Last week I took some time off and went camping. Truth be told it was a cabin in the woods, no electricity or indoor plumbing, but a hard roof, so if it rained it wasn't that big a deal. I was in the "wilds" of Maine with just my dog. No cell phone coverage (yeah), no one to interact with. So what did I do? I read. 5 days = 5 books.
One of those 5 was On The Grid, by Scott Huler. Mr. Huler lives in North Carolina, and after experiencing some household issues, wonders about the infrastructure that surrounds him. He is curious about where the water that comes out of his faucet originate.
Basically the book is public works for a laymen. It describes water, sanitary and storm water sewer systems survey work, road building and other aspects of the built world that most people take for granted. At just over 200 pages, it is a quick read and is very informative and enjoyable.
This book was perfect for me to read last week, because at work, I am in the early to middle stages of putting together the City's Capital Improvements Program (CIP). This program is a fundamental step in reviewing the City's infrastructure needs as well as effectuating the City's Master Plan - specifically the Community Facilities and Utilities section.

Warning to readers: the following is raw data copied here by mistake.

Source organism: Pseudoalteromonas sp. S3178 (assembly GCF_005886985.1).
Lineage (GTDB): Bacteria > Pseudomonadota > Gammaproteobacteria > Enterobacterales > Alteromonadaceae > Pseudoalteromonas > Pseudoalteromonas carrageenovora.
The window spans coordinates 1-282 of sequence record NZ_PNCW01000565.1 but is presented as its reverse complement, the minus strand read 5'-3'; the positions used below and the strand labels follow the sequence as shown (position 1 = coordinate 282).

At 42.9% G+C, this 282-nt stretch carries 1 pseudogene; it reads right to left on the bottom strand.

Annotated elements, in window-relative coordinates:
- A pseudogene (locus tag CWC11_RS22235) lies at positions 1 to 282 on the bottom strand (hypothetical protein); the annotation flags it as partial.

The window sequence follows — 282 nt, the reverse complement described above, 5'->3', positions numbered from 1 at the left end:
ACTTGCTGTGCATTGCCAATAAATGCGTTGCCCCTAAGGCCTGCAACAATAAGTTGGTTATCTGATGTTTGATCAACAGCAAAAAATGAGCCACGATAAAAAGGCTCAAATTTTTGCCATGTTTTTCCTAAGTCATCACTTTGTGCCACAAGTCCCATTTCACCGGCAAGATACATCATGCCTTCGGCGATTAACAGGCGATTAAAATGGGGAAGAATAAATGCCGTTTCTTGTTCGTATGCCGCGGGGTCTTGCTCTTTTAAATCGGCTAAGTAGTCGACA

The process for the CIP involves reviewing projects currently in the plan/program, looking at capacity for new projects, looking at funding availability and the relationship those programs have to the Master Plan. Infrastructure is an interesting concept. We know it is the structure below the surface, and we know that we use it everyday. As Mr. Huler describes in his book, we all turn on the water faucet and we all walk the sidewalks or ride a bike or drive on streets everyday, but no one knows how they appear.
One interesting idea from the book that relates to the CIP is the idea that cities don't actually build roads, they rebuild them. If you think about it, very few roads in Dover were "built" by the City of Dover - Venture Drive is one I can think of. The majority were built by private landowners who wished to make their land available to others, and needed to create a way to access that land. In many cases the road is then "turned over" to the City and becomes a public road. The City then repairs and maintains the roadway. This is the largest component of the CIP, road reconstruction; Dover has over 130 miles of roadway to maintain.
Other areas we see in the CIP are related to utilities, culture and recreation, public safety, education and transportation elements. These areas are important and round out the capital needs the community has.
Beginning in October, the Planning Board and City Council will discuss the CIP. Departments will make presentation and explain their needs, and I hope to develop a easy to follow guide for residents to follow along with and be part of the process. Watch this blog, our twitter, face book and the City's web site for more information, times and dates for meetings. You need to be involved with this important, if overlooked area of government.